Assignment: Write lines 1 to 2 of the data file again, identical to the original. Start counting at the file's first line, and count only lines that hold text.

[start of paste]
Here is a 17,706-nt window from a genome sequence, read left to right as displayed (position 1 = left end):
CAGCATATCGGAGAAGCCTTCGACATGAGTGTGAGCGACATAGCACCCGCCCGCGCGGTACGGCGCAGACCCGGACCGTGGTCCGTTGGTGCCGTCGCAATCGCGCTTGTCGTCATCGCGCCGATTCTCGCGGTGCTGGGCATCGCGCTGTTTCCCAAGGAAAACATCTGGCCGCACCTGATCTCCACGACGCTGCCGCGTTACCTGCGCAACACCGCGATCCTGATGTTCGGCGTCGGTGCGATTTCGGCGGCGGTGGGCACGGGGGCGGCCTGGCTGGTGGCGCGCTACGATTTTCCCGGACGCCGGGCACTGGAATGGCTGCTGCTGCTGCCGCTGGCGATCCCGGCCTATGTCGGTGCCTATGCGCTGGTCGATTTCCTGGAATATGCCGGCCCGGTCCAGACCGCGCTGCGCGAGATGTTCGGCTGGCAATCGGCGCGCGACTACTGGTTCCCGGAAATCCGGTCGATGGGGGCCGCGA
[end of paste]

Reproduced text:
Here is a 17,706-nt window from a genome sequence, read left to right as displayed (position 1 = left end):
CAGCATATCGGAGAAGCCTTCGACATGAGTGTGAGCGACATAGCACCCGCCCGCGCGGTACGGCGCAGACCCGGACCGTGGTCCGTTGGTGCCGTCGCAATCGCGCTTGTCGTCATCGCGCCGATTCTCGCGGTGCTGGGCATCGCGCTGTTTCCCAAGGAAAACATCTGGCCGCACCTGATCTCCACGACGCTGCCGCGTTACCTGCGCAACACCGCGATCCTGATGTTCGGCGTCGGTGCGATTTCGGCGGCGGTGGGCACGGGGGCGGCCTGGCTGGTGGCGCGCTACGATTTTCCCGGACGCCGGGCACTGGAATGGCTGCTGCTGCTGCCGCTGGCGATCCCGGCCTATGTCGGTGCCTATGCGCTGGTCGATTTCCTGGAATATGCCGGCCCGGTCCAGACCGCGCTGCGCGAGATGTTCGGCTGGCAATCGGCGCGCGACTACTGGTTCCCGGAAATCCGGTCGATGGGGGCCGCGA